"Each morning, we wake up and experience a rich explosion of consciousness — the bright morning sunlight, the smell of roast coffee and, for some of us, the warmth of the person lying next to us in bed. As the slumber recedes into the night, we awake to become who we are. The morning haze of dreams and oblivion disperses and lifts as recognition and recall bubble up the content of our memories into our consciousness. For the briefest of moments we are not sure who we are and then suddenly ‘I,’ the one that is awake, awakens. We gather our thoughts so that the ‘I’ who is conscious becomes the ‘me’ — the person with a past. The memories of the previous day return. The plans for the immediate future reformulate. The realization that we have things to get on with remind us that it is a workday. We become a person whom we recognize.

 

The call of nature tells us it is time to visit the bathroom and en route we glance at the mirror. We take a moment to reflect. We look a little older, but we are still the same person who has looked in that same mirror every day since we moved in. We see our self in that mirror. This is who we are.

 

The daily experience of the self is so familiar, and yet the brain science shows that this sense of the self is an illusion. Psychologist Susan Blackmore makes the point that the word ‘illusion’ does not mean that it does not exist — rather, an illusion is not what it seems. We all certainly experience some form of self, but what we experience is a powerful depiction generated by our brains for our own benefit."

 

The Self Illusion: How the Social Brain Creates Identity - Bruce Hood


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Rescooped by Micki Pacific from Consciousness
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Waking from the Meme Dream

We are in charge of our bodies, we run the show, we decide which ideas to believe in and which to reject. But do we really? If you begin to think about selfish memes it becomes clear that our ideas are in our heads because they are successful memes. American philosopher Dan Dennett (1995) concludes that a "person" is a particular sort of animal infested with memes. In other words you and I and all our friends are the products of two blind replicators, the genes and the memes.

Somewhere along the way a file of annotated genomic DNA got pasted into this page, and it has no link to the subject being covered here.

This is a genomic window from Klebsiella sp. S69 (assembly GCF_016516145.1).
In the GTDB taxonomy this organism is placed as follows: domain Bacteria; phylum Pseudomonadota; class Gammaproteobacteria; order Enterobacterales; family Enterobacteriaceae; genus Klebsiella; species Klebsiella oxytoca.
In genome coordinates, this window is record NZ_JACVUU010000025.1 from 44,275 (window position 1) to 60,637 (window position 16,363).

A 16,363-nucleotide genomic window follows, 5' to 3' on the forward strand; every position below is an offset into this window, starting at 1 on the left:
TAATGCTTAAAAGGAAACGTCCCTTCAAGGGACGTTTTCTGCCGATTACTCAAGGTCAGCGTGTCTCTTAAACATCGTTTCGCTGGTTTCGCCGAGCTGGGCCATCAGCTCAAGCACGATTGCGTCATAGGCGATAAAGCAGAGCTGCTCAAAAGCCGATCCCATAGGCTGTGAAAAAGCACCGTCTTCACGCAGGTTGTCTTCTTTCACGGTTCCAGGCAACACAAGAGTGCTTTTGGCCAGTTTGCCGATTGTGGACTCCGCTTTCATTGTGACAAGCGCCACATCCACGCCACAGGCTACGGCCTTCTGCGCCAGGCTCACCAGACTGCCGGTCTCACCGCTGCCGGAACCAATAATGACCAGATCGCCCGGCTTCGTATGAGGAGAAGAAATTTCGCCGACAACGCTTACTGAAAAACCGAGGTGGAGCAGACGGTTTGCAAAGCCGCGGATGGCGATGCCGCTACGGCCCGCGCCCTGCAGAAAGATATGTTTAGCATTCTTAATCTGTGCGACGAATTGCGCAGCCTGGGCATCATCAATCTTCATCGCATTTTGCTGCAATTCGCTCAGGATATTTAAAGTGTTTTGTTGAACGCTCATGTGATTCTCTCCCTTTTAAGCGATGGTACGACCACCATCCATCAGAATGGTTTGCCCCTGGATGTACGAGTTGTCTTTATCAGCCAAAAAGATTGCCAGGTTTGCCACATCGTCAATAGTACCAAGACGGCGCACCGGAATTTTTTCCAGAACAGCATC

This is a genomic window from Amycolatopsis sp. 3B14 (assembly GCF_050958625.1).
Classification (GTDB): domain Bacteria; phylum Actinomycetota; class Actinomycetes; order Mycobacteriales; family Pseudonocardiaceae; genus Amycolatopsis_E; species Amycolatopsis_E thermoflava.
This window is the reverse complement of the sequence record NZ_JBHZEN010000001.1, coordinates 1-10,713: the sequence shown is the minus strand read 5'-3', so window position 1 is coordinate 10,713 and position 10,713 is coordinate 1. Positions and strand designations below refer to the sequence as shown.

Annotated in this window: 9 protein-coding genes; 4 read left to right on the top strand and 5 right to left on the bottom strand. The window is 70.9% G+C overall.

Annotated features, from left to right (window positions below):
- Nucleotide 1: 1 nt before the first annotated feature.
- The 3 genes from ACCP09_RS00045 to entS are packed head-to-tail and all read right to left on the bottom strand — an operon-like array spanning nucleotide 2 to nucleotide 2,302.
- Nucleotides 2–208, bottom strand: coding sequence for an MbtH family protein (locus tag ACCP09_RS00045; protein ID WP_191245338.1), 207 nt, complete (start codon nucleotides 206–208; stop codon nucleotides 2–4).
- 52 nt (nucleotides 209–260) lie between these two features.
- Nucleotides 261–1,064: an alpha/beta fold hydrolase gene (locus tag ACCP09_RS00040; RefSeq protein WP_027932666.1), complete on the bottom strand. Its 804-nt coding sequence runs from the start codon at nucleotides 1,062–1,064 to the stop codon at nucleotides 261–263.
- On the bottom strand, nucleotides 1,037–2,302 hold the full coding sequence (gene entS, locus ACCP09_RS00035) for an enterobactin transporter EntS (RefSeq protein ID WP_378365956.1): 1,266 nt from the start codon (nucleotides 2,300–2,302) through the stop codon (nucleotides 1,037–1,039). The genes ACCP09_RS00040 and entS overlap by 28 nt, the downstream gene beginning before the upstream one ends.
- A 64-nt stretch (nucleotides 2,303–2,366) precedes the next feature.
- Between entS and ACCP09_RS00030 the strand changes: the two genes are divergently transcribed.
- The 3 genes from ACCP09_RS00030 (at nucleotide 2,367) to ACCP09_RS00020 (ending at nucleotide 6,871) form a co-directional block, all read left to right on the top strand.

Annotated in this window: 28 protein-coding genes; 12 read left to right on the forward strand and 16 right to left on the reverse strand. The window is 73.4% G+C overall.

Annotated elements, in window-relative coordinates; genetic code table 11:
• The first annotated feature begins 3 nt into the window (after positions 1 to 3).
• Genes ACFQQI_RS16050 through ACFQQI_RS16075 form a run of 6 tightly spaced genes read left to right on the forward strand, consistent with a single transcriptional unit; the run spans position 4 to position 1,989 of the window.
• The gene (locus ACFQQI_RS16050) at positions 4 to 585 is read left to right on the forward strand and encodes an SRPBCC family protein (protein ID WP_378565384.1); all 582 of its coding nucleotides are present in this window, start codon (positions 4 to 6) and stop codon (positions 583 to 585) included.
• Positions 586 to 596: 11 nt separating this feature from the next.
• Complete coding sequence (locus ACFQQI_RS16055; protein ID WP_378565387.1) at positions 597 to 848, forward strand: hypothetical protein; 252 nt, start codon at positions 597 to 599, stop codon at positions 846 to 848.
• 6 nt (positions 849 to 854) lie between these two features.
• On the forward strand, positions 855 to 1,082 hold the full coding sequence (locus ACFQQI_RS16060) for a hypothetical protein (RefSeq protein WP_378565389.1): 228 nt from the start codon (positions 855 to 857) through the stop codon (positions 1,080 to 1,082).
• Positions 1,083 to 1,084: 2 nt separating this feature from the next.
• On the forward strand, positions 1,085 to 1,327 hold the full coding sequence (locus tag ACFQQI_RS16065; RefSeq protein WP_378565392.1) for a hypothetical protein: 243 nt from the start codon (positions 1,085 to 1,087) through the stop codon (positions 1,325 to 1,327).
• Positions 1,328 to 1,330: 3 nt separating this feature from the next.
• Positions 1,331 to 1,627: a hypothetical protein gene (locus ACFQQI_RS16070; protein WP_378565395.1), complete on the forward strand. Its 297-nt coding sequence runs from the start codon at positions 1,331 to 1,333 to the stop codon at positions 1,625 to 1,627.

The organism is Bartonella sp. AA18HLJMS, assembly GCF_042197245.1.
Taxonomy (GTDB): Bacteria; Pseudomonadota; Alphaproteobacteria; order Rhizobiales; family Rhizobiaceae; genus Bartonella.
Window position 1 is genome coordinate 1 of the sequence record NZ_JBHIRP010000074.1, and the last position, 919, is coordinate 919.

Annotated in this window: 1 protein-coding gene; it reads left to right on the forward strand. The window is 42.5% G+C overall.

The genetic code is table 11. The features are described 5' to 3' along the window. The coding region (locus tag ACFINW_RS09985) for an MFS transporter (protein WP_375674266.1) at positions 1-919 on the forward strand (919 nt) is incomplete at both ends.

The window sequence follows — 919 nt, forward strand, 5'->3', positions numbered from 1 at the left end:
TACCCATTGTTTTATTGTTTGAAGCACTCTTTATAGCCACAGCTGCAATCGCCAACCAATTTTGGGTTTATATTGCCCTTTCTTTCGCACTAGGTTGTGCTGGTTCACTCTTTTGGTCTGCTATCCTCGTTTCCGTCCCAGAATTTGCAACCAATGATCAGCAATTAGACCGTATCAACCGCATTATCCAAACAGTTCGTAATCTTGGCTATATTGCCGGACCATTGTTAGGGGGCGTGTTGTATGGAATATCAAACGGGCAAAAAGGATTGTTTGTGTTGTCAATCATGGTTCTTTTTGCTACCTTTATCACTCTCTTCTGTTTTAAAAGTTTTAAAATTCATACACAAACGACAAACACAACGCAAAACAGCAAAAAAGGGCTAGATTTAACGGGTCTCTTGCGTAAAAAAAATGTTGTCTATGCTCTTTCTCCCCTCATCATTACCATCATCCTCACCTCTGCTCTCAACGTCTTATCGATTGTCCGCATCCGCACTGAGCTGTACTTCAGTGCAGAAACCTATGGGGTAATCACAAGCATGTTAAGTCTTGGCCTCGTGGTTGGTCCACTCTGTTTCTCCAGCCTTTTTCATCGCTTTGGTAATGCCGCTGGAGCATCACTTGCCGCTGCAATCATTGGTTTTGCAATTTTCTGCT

(...)

This simple logic explains why it is so hard for us to sit down and "not think"; why the battle to subdue "our" thoughts is doomed. In a very real sense they are not "our" thoughts at all. They are simply the memes that happen to be successfully exploiting our brain-ware at the moment.


Via ddrrnt
Micki Pacific's insight:

Since he first suggested the idea of memes Dawkins has discussed the spread of such behaviours as wearing baseball caps back to front (my kids have recently turned theirs the right way round again!), the use of special clothing markers to identify gangs, and (most famously) the power of religions. Religions are, according to Dawkins (1993), huge co-adapted meme-complexes; that is groups of memes that hang around together for mutual support and thereby survive better than lone memes could do. Other meme-complexes include cults, political systems, alternative belief systems, and scientific theories and paradigms.

Religions are special because they use just about every meme-trick in the book (which is presumably why they last so long and infect so many brains). Think of it this way. The idea of hell is initially useful because the fear of hell reinforces socially desirable behaviour. Now add the idea that unbelievers go to hell, and the meme and any companions are well protected. The idea of God is a natural companion meme, assuaging fear and providing (spurious) comfort. The spread of the meme-complex is aided by exhortations to convert others and by tricks such as the celibate priesthood. Celibacy is a disaster for genes, but will help spread memes since a celibate priest has more time to spend promoting his faith.

Another trick is to value faith and suppress the doubt that leads every child to ask difficult questions like "where is hell?" and "If God is so good why did those people get tortured?". Note that science (and some forms of Buddhism) do the opposite and encourage doubt.

Finally, once you’ve been infected with these meme-complexes they are hard to get rid of. If you try to throw them out, some even protect themselves with last-ditch threats of death, ex-communication, or burning in hell-fire for eternity.

I shouldn’t get carried away. The point I want to make is that these religious memes have not survived for centuries because they are true, because they are useful to the genes, or because they make us happy. In fact I think they are false and are responsible for the worst miseries in human history. No - they have survived because they are selfish memes and are good at surviving - they need no other reason.